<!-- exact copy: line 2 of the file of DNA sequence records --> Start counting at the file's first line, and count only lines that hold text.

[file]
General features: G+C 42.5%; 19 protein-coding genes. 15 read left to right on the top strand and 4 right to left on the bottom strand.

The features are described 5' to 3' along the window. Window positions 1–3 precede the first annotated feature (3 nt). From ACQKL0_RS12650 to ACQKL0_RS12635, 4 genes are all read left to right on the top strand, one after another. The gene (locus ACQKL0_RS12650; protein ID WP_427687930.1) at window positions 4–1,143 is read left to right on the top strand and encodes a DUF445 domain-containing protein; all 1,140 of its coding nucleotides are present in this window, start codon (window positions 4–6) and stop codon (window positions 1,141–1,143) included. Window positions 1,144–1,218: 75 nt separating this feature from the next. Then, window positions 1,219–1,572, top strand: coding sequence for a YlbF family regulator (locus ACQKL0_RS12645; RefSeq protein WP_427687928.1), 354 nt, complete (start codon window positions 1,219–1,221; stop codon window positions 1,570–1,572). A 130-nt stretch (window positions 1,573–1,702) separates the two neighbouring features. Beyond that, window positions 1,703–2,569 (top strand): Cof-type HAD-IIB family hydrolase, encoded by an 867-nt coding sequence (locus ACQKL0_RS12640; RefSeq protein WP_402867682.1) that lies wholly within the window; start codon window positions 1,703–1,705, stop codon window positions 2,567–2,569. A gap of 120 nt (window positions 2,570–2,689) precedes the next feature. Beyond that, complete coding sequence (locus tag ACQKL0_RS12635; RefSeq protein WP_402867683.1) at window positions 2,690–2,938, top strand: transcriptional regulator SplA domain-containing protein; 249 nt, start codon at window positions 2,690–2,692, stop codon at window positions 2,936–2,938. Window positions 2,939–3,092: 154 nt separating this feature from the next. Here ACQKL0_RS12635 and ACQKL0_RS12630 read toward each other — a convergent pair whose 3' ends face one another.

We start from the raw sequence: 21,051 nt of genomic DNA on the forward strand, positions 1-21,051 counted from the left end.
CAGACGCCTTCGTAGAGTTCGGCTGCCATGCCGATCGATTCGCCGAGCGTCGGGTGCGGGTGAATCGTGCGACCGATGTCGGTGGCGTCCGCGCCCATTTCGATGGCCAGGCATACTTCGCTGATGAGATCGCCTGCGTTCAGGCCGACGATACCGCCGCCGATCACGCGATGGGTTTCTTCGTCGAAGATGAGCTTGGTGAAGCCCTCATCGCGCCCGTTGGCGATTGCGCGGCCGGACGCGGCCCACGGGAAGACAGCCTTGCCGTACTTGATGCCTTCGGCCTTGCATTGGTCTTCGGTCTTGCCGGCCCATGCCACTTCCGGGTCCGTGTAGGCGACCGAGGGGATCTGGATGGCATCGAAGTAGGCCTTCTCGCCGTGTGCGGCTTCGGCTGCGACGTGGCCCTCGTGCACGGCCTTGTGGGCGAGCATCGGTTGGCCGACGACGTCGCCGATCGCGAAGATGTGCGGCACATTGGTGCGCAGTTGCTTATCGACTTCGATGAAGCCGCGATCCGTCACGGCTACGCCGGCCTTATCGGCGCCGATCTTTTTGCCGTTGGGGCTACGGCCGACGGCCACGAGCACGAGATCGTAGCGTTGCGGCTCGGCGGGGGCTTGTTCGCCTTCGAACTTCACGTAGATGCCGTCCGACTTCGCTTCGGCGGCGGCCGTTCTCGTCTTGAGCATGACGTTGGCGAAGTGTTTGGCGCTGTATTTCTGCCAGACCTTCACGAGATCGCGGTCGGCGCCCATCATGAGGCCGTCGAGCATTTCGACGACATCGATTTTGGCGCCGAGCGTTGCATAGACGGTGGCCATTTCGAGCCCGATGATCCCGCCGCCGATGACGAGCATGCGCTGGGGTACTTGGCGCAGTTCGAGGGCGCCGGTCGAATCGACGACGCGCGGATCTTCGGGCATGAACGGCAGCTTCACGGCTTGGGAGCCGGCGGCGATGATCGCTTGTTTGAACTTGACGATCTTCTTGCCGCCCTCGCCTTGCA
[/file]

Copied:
The features are described 5' to 3' along the window. Window positions 1–3 precede the first annotated feature (3 nt). From ACQKL0_RS12650 to ACQKL0_RS12635, 4 genes are all read left to right on the top strand, one after another. The gene (locus ACQKL0_RS12650; protein ID WP_427687930.1) at window positions 4–1,143 is read left to right on the top strand and encodes a DUF445 domain-containing protein; all 1,140 of its coding nucleotides are present in this window, start codon (window positions 4–6) and stop codon (window positions 1,141–1,143) included. Window positions 1,144–1,218: 75 nt separating this feature from the next. Then, window positions 1,219–1,572, top strand: coding sequence for a YlbF family regulator (locus ACQKL0_RS12645; RefSeq protein WP_427687928.1), 354 nt, complete (start codon window positions 1,219–1,221; stop codon window positions 1,570–1,572). A 130-nt stretch (window positions 1,573–1,702) separates the two neighbouring features. Beyond that, window positions 1,703–2,569 (top strand): Cof-type HAD-IIB family hydrolase, encoded by an 867-nt coding sequence (locus ACQKL0_RS12640; RefSeq protein WP_402867682.1) that lies wholly within the window; start codon window positions 1,703–1,705, stop codon window positions 2,567–2,569. A gap of 120 nt (window positions 2,570–2,689) precedes the next feature. Beyond that, complete coding sequence (locus tag ACQKL0_RS12635; RefSeq protein WP_402867683.1) at window positions 2,690–2,938, top strand: transcriptional regulator SplA domain-containing protein; 249 nt, start codon at window positions 2,690–2,692, stop codon at window positions 2,936–2,938. Window positions 2,939–3,092: 154 nt separating this feature from the next. Here ACQKL0_RS12635 and ACQKL0_RS12630 read toward each other — a convergent pair whose 3' ends face one another.